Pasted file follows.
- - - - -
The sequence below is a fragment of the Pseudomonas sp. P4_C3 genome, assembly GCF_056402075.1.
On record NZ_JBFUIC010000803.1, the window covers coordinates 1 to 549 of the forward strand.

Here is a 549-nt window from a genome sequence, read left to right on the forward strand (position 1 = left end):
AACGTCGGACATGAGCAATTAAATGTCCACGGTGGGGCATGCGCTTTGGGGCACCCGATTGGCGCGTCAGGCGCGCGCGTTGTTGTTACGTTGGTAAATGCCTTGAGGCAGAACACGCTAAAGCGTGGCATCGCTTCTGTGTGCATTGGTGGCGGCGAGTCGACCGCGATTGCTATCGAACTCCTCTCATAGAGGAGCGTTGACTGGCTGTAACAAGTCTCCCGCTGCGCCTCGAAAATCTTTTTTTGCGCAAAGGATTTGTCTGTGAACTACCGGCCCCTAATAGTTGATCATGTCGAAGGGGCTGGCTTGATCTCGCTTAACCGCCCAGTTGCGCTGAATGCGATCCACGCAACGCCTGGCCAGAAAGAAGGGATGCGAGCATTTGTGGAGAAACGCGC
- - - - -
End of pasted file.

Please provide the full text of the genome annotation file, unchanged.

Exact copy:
The sequence below is a fragment of the Pseudomonas sp. P4_C3 genome, assembly GCF_056402075.1.
On record NZ_JBFUIC010000803.1, the window covers coordinates 1 to 549 of the forward strand.

Here is a 549-nt window from a genome sequence, read left to right on the forward strand (position 1 = left end):
AACGTCGGACATGAGCAATTAAATGTCCACGGTGGGGCATGCGCTTTGGGGCACCCGATTGGCGCGTCAGGCGCGCGCGTTGTTGTTACGTTGGTAAATGCCTTGAGGCAGAACACGCTAAAGCGTGGCATCGCTTCTGTGTGCATTGGTGGCGGCGAGTCGACCGCGATTGCTATCGAACTCCTCTCATAGAGGAGCGTTGACTGGCTGTAACAAGTCTCCCGCTGCGCCTCGAAAATCTTTTTTTGCGCAAAGGATTTGTCTGTGAACTACCGGCCCCTAATAGTTGATCATGTCGAAGGGGCTGGCTTGATCTCGCTTAACCGCCCAGTTGCGCTGAATGCGATCCACGCAACGCCTGGCCAGAAAGAAGGGATGCGAGCATTTGTGGAGAAACGCGC